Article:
Updated: Aug 11
As someone who works from a coworking space you probably know what it feels like to work from home, and you probably joined a coworking space to get away from the distractions you face there. During this time you might feel like regressing but instead focus on healthy ways to transition back into working from home. After doing some research I have found some of the most helpful tips for working from home. Although I don’t have my own company I empathize with you all as I now have to move my school work online. I have never been good with online school especially being at home due to all the distractions. How am I supposed to focus on my 10 page paper when my bed is a foot away and my roommates are watching our favorite TV show in the next room? Below I have compiled some of the most helpful tips and tricks I have found for starting my new life as an online worker.
1. Have a separate space for work and play.
The same reason I like to go to coffee shops to do homework, it's familiar in an unfamiliar way. Try to find a space that is for work only with little to no outside distractions. This will allow you to zero in on the work that needs to be done. Sam Mallikarjunan of the hubspot blog says "Have a place you go specifically to work. It could be a certain table, chair, -- some place that's consistently your 'work space.' It helps you get into the right frame of mind."
2. Set a schedule / stay organized
Sometimes you get so sucked into what you’re doing you are unaware of how much time has passed and while working at home you no longer have the social ques of going to lunch, so setting a schedule to follow is the best way to stay on track for your work, your mind and your body.
3. Start Early
This piece of advice showed up the most while researching. Lindsey from the hubspot states: “When working in an office, your morning commute can help you wake up and feel ready to work by the time you get to your desk. At home, however, the transition from your pillow to your computer can be much more jarring. Believe it or not, one way to work from home productively is to dive into your to-do list as soon as you wake up. Simply getting a project started first thing in the morning can be the key to making progress on it gradually throughout the day. Otherwise, you'll prolong breakfast and let the morning sluggishness wear away your motivation.”
4. Save calls for the afternoon
James Gilbert of the hub blog spot recommends using the earlier hours in the day to get through meaty projects without distractions and then use your slower hours in the afternoon for any calls. This will help you be most effective with your day.
5. Take healthy breaks
This has been the hardest part for me as I accomplish one task and immediately reward myself with a snack from the fridge which leads to putting away dishes then checking my phone and next thing I know I'm halfway into a new TV series. Try and organize timely breaks that include doing something healthy for the mind. This can include going outside to get some fresh air and clear the mind or even reading a chapter from your new book, something to get your mind off work but not too far.
6. Don't handle personal tasks during “office hours”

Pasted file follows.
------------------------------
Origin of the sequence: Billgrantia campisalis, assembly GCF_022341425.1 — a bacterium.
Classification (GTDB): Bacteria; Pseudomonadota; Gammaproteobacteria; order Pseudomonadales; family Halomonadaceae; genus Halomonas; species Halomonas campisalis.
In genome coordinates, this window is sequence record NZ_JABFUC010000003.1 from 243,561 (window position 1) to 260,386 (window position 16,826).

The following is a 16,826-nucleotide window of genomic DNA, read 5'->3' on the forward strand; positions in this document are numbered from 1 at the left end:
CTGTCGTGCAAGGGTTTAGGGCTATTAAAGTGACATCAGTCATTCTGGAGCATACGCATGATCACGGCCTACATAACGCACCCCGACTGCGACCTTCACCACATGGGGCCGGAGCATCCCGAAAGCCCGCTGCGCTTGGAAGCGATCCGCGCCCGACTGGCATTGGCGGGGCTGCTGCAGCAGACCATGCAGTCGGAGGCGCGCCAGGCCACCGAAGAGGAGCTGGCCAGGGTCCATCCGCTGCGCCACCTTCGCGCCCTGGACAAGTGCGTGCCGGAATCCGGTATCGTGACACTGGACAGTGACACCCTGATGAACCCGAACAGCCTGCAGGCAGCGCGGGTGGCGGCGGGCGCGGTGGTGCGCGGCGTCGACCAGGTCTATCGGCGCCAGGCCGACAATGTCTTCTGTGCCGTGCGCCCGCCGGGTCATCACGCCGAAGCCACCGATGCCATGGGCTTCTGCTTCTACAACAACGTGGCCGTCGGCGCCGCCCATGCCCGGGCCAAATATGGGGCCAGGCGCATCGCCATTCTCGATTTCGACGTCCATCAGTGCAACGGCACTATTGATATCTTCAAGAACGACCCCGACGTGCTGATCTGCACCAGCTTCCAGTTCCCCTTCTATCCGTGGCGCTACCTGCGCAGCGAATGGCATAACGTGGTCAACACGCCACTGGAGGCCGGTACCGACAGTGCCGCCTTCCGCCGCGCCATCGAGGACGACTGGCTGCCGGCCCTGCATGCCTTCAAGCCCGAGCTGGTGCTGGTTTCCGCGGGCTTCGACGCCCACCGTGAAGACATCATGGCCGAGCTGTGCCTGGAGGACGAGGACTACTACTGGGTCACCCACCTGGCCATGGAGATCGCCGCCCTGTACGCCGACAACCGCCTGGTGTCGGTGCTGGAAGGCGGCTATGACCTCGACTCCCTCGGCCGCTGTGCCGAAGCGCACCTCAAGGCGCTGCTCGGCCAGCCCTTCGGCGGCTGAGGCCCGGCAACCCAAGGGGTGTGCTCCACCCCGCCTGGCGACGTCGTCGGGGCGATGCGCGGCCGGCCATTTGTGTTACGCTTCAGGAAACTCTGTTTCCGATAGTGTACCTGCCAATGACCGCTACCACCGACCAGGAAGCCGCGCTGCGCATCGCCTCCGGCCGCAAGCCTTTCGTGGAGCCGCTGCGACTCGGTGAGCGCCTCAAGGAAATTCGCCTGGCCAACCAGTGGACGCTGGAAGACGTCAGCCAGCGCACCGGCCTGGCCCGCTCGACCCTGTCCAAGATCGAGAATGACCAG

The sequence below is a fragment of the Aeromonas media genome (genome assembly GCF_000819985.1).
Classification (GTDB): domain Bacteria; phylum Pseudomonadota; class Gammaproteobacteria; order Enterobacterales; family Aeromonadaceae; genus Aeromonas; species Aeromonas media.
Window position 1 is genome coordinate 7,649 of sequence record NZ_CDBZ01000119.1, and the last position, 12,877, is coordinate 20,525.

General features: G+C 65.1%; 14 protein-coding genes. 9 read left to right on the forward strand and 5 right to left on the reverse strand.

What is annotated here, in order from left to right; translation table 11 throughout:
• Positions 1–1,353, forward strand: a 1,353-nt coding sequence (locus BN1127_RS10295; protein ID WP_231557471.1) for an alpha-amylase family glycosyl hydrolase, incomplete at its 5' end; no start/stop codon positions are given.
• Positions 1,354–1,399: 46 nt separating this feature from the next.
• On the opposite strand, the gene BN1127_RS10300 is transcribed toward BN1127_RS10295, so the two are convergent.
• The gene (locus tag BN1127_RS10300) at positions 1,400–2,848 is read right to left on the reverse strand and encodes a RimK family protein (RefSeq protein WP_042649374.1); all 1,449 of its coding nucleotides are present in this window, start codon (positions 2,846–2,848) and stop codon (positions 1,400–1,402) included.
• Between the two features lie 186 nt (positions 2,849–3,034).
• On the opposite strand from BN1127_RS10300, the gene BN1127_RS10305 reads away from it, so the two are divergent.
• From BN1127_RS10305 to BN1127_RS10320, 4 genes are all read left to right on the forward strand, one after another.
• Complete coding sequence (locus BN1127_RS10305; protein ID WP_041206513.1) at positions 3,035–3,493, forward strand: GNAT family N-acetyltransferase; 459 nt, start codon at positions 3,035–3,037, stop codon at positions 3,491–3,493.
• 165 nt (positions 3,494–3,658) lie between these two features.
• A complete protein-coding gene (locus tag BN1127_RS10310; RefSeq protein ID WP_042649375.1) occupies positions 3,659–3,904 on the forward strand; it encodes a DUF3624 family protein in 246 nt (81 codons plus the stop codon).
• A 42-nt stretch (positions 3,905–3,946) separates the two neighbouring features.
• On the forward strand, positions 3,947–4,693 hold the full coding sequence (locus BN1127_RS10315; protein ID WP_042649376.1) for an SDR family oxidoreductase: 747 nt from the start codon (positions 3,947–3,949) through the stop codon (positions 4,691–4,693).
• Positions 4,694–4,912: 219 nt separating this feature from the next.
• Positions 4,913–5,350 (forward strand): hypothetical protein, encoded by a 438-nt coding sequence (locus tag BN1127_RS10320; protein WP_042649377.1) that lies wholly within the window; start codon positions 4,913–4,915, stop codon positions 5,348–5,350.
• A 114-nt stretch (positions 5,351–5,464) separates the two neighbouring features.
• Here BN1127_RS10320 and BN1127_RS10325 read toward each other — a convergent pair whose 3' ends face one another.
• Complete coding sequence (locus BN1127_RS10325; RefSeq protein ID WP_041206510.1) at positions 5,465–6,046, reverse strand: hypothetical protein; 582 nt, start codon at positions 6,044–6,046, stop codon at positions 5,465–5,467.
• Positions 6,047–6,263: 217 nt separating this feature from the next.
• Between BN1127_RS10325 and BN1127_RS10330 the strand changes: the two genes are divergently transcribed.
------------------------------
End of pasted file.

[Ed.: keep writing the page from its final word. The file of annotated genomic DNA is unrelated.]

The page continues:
This may seem impossible, especially for those with families at home, but it is essential in order to keep a productive work environment. Starting your laundry and then getting back to work might seem like a simple task but as soon as your brain begins to multitask you lose track of the main goal. Instead what I have been doing is keeping a separate to-do list of personal things I need to accomplish and anytime something pops in my head I write it down and put it aside for later. By the end of the day you’ll have a pile of chores but hey, it's quarantine what else are you going to do?
7. Maintain a healthy lifestyle
As gyms and studios close down for this pandemic it might seem difficult to get out and exercise but even a little bit of bodily movement is encouraged to get blood movement into the brain. I recommend some at home yoga. You can follow youtube lessons and you'll find that even just 30 minutes a day will have you more limber and more motivated for the day. Other activities may include going for a run or doing at home workouts with weights or machines.
8. Branch out
You are not alone in this process and if you have any problems, reaching out can be a good way to keep your network involved along with your sanity. Keep in touch with your coworkers as they may need it more than you may think.
9. Make it harder for yourself to branch out on social media
This is one of my biggest distractors and for that reason I often leave my phone in another room. Alec from the hubspot says “To counteract your social networks' ease of use during work hours, remove them from your browser shortcuts and, according to Fast Company, log out of every account. You might even consider working primarily in a private or, if you're using Chrome, an "Incognito" browser window. This ensures you stay signed out of all your accounts and each web search you conduct doesn't autocomplete the word you're typing. It's a guarantee that you won't be tempted into taking too many social breaks during the day.”
10. Communicate expectations to anyone who will be around you
Sam mentions "If anyone else is going to be at home when you're working, they just have to be clear that when you're in your 'office' (in my case, my signal to the family is having headphones on), you're working -- even if it looks like and feels like you're hanging out at home. It's easy to get distracted by the many things that have to be done around the house during the day."